Administrative Law

Confusion follows apex court decision on tender regulations: what BEE principles will apply in government procurement?

The judgment was confusing enough, especially as it won the barest majority in the Constitutional Court and overturned what had come to seem a central tenet of South African government policy. But then followed a response from the National Treasury department, and it seemed just as confused as everyone else about the implications of the decision. It even suggested that perhaps all government tendering ought to stop immediately, at least pending some kind of clarification from the court about what was to happen next.

So, if you are confused about the significance of Minister of Finance v Afribusiness, and what it means for South Africa and the country’s business community, you’re not the only one!

The Afribusiness tender challenge

When Afribusiness brought its tender regulations’ challenge against the Minister of Finance, few would have imagined that it would cause such sharp divisions within the Constitutional Court; even fewer that it would lead to National Treasury suggesting that all new government tenders should come to a complete stop.

The dispute has to do with tenders and procurement in South Africa, a difficult issue at many levels, not least because of the way the system is so often turned into a tool that enables corruption. This time, however, the question was about regulations by the Minister of Finance that set new Black Economic Empowerment preconditions for tendering, among other issues.

There were two judgments from the Constitutional Court on the dispute: the minority decision (four judges) and the majority (five judges).

Procurement is a crucial part of government delivery

The minority of the court makes clear in its introductory remarks, with which the majority was in agreement, that procurement is a crucial element of government delivery, not only because it allows for the supply of services and goods, but also because the constitution explicitly mandates government to use tenders as a way of achieving transformation.

Explaining the background to the case, the court said that the national treasury received complaints from members of the public about the way that the 2011 procurement regulations worked, in particular that they created ‘a competitive advantage for white persons as they would consistently win on price’. According to these complaints, there was not enough emphasis placed on using tenders to achieve economic redress for previously disadvantaged persons.

Procurement regulations with pre-qualification criteria

This view eventually led to new procurement regulations that set out pre-qualification criteria, and only tenderers who complied with these criteria would be eligible to tender.

Among other provisions, these regulations effectively excluded businesses that were not black owned, from tendering.

It was against these regulations that Afribusiness brought its initial high court application, arguing that the minister had acted beyond the scope of the powers of the Procurement Act in making the regulations.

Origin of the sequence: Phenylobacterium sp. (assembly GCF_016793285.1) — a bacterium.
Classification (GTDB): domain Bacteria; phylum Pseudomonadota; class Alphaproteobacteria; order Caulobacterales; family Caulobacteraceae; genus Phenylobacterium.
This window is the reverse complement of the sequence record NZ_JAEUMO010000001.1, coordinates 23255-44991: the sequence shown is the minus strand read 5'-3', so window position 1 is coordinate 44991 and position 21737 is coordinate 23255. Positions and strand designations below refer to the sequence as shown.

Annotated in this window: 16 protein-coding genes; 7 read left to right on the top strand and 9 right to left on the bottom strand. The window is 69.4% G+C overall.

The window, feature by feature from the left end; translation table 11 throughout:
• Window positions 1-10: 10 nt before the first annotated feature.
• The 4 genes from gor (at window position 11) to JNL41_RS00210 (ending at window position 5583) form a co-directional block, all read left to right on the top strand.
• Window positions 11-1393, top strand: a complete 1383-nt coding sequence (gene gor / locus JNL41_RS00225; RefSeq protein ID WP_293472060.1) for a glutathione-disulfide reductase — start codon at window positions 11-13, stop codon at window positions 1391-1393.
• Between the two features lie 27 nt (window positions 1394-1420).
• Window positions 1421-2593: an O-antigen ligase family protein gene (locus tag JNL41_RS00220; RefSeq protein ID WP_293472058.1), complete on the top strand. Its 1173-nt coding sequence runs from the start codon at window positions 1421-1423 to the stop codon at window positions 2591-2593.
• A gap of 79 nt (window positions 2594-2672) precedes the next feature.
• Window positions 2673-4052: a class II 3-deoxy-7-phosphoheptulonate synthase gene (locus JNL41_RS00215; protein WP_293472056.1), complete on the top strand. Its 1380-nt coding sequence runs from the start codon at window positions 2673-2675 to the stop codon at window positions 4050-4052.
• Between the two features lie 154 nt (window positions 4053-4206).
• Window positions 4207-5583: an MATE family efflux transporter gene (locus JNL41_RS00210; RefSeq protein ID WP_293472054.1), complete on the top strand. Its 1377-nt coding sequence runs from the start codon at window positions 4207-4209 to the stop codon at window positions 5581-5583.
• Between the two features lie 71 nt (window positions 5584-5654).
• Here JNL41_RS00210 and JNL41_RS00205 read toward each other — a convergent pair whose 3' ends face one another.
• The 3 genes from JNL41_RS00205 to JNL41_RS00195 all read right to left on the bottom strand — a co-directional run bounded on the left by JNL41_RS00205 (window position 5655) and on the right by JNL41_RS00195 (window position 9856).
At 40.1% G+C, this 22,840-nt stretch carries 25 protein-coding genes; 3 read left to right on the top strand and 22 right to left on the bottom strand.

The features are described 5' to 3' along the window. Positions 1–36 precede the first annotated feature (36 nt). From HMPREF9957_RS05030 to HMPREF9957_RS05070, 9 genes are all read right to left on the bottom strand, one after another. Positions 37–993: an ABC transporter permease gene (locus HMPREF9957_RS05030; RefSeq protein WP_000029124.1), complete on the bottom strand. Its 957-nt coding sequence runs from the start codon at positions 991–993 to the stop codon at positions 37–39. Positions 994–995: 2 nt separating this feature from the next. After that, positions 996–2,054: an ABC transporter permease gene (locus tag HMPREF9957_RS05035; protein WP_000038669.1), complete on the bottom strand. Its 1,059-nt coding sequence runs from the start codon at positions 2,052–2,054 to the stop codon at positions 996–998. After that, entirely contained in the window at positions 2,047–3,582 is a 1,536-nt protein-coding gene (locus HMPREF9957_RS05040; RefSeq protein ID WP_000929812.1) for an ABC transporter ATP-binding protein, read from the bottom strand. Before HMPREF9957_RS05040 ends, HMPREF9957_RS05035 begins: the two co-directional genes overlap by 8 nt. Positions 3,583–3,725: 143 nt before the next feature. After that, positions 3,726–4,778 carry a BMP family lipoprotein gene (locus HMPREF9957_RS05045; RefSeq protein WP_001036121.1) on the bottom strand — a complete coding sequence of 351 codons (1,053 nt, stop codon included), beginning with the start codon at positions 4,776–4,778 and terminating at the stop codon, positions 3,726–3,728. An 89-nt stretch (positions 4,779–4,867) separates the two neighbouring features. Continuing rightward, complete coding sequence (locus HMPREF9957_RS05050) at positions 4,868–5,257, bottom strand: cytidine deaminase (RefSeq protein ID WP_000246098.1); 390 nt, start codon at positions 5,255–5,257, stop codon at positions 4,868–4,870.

Constitutional Court interprets “necessary or expedient”

And it was this dispute, namely whether the minister acted outside his powers in making the regulations, that Afribusiness lost in the high court and then won in the Supreme Court of Appeal, leading to an eventual challenge in the Constitutional Court.

Four members of the Constitutional Court found that the minister was acting within his powers when he made the regulations. But the majority disagreed. The key difference between them lay with a single phrase: how to interpret the words, ‘necessary or expedient’.

The judges’ interpretations

The Procurement Act was passed to give effect to the constitution by providing a framework for SA’s procurement policy. In turn, the Procurement Act envisages regulations that will ensure that this framework becomes a reality.

The key words that led to the dispute between the judges come in the section of the Procurement Act that deals with the regulations. Section 5(1) of the Act says that the minister ‘may make regulations regarding any matter that may be necessary or expedient to prescribe in order to achieve the objects of the Act.’

Basically, the minority of the judges interpreted this quite broadly, to mean that the minister could make regulations ‘in order to achieve the objects’ of the Procurement Act. The majority, on the other hand, interpreted the crucial words more narrowly, and concluded that the minister’s power to make the regulations was not as wide as the minority believed.

Only if a minister made regulations that were both ‘necessary’ and ‘expedient’ would he or she be acting within the framework of the Act. And in the view of the five majority judges, the regulations at the centre of the dispute were not ‘necessary’. That’s because the Procurement Act provides that an organ of state had to determine and implement its own preferential procurement policy.

The question of legality

As the majority commented, ‘If each organ of state is empowered to determine its own preferential procurement policy, how can it still lie with the Minister also to make regulations that cover that same field?’

‘It can neither be necessary nor expedient for the Minister to make regulations that seek to achieve that which can already be achieved in terms of … the Procurement Act.’

If the minister does not have the power to make regulations of this nature, ‘the matter ends there’ and the regulations were invalid for being outside the minister’s powers. ‘And this is no small matter. Conduct by an organ of state that has no foundation in some law breaches the principle of legality which is a subset of the rule of law, a foundational value of the constitution.’

Curing the problem legally